When slavers wrest 11-year-old Aminata Diallo from her West African village in 1745, she vows to remember everything. After enduring the harrowing Middle Passage, she becomes the property of a South Carolina indigo farmer whose overseer notes her intelligence and secretly teaches her to read.
Whether keeping books for a Jewish businessman in Revolutionary-era Manhattan, documenting her fellow Black Loyalists before their transport to Nova Scotia (reflecting Hill’s original title, The Book of Negroes), or joining the British colony of Freetown, Sierra Leone, Aminata retains her self-respect. Throughout her life, she holds tightly to the idea of freedom for everyone forced into slavery, and to her love for the African husband from whom she’s constantly separated.
By the time Aminata journeys to London in 1802 as a symbol of the abolitionist movement, readers will have witnessed the dehumanizing slave trade from inside and out. An unforgettable epic, seen through the eyes of a sharply realized, indomitable heroine.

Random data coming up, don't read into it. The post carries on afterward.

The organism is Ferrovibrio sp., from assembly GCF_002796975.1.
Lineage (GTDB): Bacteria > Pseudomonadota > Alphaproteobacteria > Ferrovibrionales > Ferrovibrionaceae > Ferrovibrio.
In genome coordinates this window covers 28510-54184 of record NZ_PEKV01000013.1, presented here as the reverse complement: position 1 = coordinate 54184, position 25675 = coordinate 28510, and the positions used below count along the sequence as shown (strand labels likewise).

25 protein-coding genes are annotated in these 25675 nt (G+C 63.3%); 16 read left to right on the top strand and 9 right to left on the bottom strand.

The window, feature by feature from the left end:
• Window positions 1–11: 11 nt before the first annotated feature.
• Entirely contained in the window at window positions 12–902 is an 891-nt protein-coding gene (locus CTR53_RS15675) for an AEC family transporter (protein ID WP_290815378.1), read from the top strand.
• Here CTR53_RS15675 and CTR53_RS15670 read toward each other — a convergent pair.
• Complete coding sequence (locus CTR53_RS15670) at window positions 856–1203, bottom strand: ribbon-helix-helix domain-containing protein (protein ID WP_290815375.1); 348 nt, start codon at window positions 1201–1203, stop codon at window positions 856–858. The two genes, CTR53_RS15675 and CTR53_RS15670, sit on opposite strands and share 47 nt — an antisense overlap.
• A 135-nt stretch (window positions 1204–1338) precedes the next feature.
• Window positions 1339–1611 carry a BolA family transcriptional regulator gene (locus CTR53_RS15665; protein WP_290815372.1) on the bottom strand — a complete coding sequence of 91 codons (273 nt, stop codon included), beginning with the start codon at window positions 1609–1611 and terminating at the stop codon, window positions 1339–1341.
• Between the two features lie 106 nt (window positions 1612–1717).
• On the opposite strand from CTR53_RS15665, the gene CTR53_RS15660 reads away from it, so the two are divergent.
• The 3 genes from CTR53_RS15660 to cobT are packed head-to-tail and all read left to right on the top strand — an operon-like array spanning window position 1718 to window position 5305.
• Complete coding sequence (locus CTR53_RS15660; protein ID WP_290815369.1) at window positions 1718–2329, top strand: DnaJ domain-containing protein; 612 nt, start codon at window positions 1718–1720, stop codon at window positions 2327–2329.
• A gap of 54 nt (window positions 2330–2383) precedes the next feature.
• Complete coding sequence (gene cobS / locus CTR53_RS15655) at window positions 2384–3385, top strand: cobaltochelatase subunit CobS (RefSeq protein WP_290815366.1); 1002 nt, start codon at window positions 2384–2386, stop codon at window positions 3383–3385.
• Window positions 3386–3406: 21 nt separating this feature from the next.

The review above first appeared in Booklist's 10/15/2007 issue. The book's U.S. edition was published by Norton under the title Someone Knows My Name. (For background on how that came about, read the author's piece in the Guardian, "Why I'm Not Allowed My Book Title.") And for the record, the "Book of Negroes" is an important historical document, one that lists the over 3000 black refugees who arrived in Nova Scotia following the American Revolution.
I had mentioned the original title in the review to honor the writer's choice and to alert readers that Someone Knows My Name and The Book of Negroes were the same book.
The Book of Negroes, which won the Rogers Writers' Trust Fiction Prize and the Commonwealth Writers' Prize, was selected for Canada Reads in 2013 and has become a modern classic.
Norton has re-released the novel in trade paperback (image at top left) to coincide with the American premiere of the six-part TV miniseries based on the book, which stars Cuba Gooding Jr., Jane Alexander, Louis Gossett, Jr., and Aunjanue Ellis as Aminata. It will be shown on BET on February 16, 17, and 18; check your local listings for times. My DVR is set to record it. For the Canadian readers who have been watching it on CBC, what did you think?